One of her findings is the frequency with which women authors encouraged their daughters to envisage an adult life that was not centred on motherhood or marriage, a view not expressed by black men, even the exceptions to the generalisation above. The feminist aspirations of these writers of black girlhood are startlingly ahead of white women writers of this era.

The material leads Wright to distinguish between what she dubs "youthful girlhood" from the age of six onwards, and "prematurely knowing girlhood" from puberty onwards. This distinction highlights the aforementioned brevity of black girlhood as Wright exposes how early adolescent girls needed to take on adult concerns. The threat of rape and other forms of sexual and physical abuse are centre stage in this abrupt end to childhood, and Wright’s analysis uncovers ways in which older women prepared girls to cope with the constant physical and emotional threat. Sometimes "indecorous conduct and nonvirtuous behavior" were presented as "strategies for survival" (60), but only in the writings of black women. White authors also acknowledged the constant sexual threats, but presented the girls as suffering and/or dying as a consequence. These girls are presented as being in need of white benevolence: they inspire pathos, not admiration. The results not only flatten the black girl, her angelic white counterpart is also as dull as ditch water. Wright’s conclusions are fascinating but sadly she does not allow readers more than a glimpse of these feisty black girls found in ephemeral literatures as she devotes most of her pages going over familiar texts such as Jacobs’ Incidents in the Life of a Slave Girl. Her analysis skilfully highlights the way Jacobs’ Linda Brent must walk the knife’s edge between resilience and knowingness, and inspiring pathos and commitment from white readers, but others have exposed this doubled edged sword before. Wright’s original contribution comes from her extensive use of archival material much of which has not been presented in the context of girlhood studies before.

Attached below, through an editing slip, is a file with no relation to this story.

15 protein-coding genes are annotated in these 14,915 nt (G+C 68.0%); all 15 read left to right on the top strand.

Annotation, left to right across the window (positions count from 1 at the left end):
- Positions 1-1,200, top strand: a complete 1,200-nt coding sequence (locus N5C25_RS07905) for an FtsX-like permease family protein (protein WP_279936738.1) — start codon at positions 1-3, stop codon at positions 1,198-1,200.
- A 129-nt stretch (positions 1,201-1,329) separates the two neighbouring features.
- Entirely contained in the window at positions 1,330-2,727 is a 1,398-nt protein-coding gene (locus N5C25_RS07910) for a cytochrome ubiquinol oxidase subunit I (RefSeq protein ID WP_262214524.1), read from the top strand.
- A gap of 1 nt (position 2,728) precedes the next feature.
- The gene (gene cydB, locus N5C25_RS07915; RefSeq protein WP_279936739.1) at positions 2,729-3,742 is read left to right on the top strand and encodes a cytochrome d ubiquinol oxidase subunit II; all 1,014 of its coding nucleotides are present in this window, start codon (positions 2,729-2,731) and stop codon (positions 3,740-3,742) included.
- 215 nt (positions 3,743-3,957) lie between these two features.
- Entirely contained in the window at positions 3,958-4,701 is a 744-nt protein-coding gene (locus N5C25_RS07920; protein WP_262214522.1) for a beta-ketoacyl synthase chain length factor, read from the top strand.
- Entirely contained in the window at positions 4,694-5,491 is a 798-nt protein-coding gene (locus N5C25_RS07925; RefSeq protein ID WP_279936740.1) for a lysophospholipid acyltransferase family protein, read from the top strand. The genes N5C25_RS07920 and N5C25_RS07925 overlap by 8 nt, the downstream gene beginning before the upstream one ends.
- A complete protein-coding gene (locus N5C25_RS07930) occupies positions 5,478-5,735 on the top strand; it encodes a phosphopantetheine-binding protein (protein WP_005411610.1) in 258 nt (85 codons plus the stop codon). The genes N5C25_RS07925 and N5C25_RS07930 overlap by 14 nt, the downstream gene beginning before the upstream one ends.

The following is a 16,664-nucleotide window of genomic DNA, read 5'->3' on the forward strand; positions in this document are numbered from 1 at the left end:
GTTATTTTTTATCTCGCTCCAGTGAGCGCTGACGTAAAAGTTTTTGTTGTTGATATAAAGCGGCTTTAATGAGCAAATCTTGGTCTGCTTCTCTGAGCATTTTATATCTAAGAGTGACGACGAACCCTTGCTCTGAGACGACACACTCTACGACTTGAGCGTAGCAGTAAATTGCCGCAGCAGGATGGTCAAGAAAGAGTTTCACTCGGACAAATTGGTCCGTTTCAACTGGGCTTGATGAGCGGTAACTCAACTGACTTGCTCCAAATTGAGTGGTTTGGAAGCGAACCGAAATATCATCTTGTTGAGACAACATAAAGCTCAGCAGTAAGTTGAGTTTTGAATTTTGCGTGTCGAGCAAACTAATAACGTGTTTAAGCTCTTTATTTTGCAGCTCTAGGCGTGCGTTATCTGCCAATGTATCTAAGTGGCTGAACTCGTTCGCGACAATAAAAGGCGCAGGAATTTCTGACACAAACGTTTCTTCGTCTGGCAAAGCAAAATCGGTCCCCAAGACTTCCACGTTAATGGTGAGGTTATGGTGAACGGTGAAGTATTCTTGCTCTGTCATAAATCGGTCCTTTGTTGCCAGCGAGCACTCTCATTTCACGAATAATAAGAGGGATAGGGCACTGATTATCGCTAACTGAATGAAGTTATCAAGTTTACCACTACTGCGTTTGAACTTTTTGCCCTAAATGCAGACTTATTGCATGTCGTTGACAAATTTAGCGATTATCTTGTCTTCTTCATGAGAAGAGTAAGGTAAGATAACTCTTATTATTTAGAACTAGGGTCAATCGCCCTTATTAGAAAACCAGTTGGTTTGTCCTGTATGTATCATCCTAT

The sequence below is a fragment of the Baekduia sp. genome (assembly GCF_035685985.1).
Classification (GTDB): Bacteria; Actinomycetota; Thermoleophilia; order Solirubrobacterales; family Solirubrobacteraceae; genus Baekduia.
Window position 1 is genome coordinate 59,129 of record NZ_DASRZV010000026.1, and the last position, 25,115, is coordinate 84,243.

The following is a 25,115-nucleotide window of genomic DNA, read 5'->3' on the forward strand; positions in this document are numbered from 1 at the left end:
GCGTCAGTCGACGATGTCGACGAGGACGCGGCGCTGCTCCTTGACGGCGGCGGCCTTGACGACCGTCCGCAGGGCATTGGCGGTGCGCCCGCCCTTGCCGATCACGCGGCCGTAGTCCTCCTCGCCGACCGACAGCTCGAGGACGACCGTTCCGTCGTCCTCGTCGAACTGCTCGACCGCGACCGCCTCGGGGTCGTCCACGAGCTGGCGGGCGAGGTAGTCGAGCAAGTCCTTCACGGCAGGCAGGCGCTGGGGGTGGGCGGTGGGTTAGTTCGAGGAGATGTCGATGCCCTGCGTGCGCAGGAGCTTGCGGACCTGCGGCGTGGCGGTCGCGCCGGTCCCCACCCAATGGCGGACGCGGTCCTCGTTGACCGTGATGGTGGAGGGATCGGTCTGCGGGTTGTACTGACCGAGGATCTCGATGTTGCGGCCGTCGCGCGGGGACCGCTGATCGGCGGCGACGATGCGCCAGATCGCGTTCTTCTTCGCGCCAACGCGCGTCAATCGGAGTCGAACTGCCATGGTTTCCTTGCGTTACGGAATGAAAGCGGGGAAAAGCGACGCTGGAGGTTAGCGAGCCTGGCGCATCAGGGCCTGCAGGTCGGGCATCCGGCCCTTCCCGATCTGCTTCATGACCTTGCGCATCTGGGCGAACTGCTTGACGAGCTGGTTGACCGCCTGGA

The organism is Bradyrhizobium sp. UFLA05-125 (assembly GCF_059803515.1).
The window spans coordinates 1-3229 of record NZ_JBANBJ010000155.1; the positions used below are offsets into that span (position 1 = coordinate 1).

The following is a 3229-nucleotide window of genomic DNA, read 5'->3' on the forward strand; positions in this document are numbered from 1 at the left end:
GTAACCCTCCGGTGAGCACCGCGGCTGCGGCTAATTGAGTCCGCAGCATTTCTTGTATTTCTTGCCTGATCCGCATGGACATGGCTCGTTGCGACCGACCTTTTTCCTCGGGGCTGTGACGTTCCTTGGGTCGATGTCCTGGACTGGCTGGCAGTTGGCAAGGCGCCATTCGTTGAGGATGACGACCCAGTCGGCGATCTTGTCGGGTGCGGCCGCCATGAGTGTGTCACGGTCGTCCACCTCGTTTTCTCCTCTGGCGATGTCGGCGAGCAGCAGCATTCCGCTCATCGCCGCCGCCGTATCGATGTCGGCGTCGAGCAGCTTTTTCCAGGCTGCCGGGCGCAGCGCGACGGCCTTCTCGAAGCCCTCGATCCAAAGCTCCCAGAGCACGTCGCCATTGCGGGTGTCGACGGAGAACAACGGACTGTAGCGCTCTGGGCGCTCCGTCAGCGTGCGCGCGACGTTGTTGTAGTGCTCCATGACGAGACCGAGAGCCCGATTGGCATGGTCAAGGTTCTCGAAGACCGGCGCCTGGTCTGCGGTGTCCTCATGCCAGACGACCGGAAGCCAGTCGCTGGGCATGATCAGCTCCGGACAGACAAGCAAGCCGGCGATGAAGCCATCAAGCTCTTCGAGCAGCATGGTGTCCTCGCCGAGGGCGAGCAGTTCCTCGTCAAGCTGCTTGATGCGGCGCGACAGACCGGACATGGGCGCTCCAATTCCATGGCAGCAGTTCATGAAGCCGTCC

Wright is at her best in the final chapter, where she discusses advice columns in newspapers such as the New York Freeman and the Christian Recorder. The uses these texts to open up a world of activism, particularly focusing on the work of the journalist Gertrude Bustill Mossell. Mossell bravely exposed not only the threats posed by white mistresses and masters, but also threats from men within her own community positing that "Your girls can go home alone just as well as your boys. If possible, instill in their very nature that they are safer in their own hands than they are in the hands of any man – preachers not excepted" (110). Wright’s study is an important contribution to our understanding the history of African Americans. She presents this as a history of "racial progress." Sadly, the nineteenth-century black women writers like Mossell she cites still seem radical today. In today’s rape culture where women are still blamed for offences committed against them, and where men are treated as being incapable of controlling their desires, the idea that black girls "are safer in their own hands" still rings true.

Lydia Kokkola
Luleå University of Technology, Sweden